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Figure 2: High performance thin layer chromatography densitometric scan of samples and standard at 325 nm

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Calibration curve for umbelliferone was found to be linear in the range of 10-100 ng/spot in the analysis. Equation for the calibration curve is Y = 269.633 + 44.131X. A good correlation factor, r = 0.99986, was obtained between the standard and sample. Standard deviation obtained was 0.95%. The CV% obtained was 1.10. The amounts of umbelliferone found in samples were respectively 0.98, 0.88 and 0.93 (w/w). LOD and limit of quantitation were respectively 3 and 5 ng/ml. The value of mean percentage recovery was found to be 98.97, which indicates the accuracy of the chromatographic method [Table 1].
Table 1: Results of recovery study

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The GC-MS analysis of the saponified and methylated sample leads to the identification of 14 fatty acids. In this, linoleic acid (43%) was present in a higher amount when compared to others. Palmitic acid was the next major fatty acid (20.6%) in sample. The other major fatty acids are respectively myristic acid (8.9%), lauric acid (5.9%), eicosanoic acid (5.7%) and capric acid (3.4%). 99.18% of the total fatty acids were identified and 0.820% was left unidentified [Table 2].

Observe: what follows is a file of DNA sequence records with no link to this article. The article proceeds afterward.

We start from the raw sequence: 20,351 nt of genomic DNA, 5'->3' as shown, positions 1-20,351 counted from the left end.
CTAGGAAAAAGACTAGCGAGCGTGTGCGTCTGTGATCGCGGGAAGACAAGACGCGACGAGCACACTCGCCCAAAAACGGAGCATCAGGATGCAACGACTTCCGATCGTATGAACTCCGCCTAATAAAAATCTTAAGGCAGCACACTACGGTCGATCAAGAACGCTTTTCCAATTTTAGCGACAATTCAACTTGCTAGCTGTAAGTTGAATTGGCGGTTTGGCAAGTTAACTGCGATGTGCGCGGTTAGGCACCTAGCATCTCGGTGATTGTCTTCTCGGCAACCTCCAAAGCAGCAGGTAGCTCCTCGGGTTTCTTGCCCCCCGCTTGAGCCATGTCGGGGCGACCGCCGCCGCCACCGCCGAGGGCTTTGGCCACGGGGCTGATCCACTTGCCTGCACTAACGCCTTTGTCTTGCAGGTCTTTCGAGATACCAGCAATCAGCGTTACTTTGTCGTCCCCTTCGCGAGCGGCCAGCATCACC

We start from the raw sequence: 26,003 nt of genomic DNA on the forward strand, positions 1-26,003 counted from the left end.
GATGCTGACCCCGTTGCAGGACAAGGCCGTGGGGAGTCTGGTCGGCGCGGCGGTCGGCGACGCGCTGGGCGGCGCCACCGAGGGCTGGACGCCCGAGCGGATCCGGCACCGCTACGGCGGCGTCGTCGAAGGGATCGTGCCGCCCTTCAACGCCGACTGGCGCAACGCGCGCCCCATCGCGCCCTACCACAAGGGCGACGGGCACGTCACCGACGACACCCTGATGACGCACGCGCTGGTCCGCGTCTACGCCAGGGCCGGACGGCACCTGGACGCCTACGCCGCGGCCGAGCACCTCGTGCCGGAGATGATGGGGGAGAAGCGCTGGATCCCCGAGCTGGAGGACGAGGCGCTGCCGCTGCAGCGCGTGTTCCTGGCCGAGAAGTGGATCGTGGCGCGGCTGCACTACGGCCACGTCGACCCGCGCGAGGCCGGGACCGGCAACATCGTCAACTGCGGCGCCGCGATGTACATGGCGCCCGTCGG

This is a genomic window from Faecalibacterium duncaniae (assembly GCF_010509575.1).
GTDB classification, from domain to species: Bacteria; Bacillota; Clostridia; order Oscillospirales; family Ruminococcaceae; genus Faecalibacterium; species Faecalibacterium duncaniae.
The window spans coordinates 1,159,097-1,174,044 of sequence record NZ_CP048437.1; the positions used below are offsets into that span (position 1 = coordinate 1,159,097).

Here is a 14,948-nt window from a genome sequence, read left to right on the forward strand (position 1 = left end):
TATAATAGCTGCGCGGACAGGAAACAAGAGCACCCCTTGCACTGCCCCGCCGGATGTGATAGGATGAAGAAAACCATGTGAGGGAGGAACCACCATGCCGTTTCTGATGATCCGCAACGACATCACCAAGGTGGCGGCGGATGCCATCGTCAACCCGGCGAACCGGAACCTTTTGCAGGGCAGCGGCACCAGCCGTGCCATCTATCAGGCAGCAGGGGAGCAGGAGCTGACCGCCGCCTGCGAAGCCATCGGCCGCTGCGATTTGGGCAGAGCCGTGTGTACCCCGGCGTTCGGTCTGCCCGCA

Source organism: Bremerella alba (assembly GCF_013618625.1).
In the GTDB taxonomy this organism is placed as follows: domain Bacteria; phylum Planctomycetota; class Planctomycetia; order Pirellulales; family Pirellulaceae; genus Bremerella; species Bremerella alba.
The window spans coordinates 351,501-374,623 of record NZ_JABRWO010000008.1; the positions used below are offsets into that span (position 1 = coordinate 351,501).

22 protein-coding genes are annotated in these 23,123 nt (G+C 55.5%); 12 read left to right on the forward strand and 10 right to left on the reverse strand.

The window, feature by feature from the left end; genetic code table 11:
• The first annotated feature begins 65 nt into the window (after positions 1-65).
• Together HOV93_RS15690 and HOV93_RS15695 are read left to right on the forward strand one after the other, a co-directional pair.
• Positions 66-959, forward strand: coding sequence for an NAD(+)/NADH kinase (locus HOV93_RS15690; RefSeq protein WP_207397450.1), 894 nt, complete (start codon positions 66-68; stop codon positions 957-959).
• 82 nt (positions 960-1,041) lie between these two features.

Table 2: GC-MS analysis of fatty acids

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Results of physico-chemical tests are given in [Table 3]. pH value of GRM shows its slight acidic nature. Saponification value is in the range of sesame oil. Iodine value of GRM was seen to be below the range of sesame oil. Peroxide value of GRM was less than one and it is an indication of low oxidation rate in GRM. Acid value is near four and it shows that fatty acid content in the formulation to be in range. Acid value and peroxide values are acceptable only if those values are below 6. Here the low acid and peroxide values showed that the GRM was fresh and of good quality. These values are specific for each tailams and can be used for the routine quality analysis and batch variations. The results of screening tests for major phytochemical groups show that the formulation contains major compounds such as alkaloids, carbohydrates, glycosides, sterols, phenolic compounds, tannins and flavanoids especially flavones in lower concentrations. However, major chemical groups such as amino acids, proteins and saponins were absent in GRM.
Table 3: Results of physico-chemical parameters

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The total phenolic content by Folin-Ciocalteu method shows that sample (I) contains 0.445, sample (II) contains 0.441 and sample (III) contains 0.446 mg GAE/g. These results show that the tailam contains low level of poly phenolic compounds.

Aflatoxin assay with standards B1, B2, G1 and G2 by HPTLC method revealed their absence in the samples. The results reveal that samples are not contaminated with fungal species, especially those producing aflatoxin. Test for mineral oil in samples shows no turbidity during the experiment. The results indicate that GRM samples are free from adulteration with mineral oil, some of which have been proven to be carcinogens.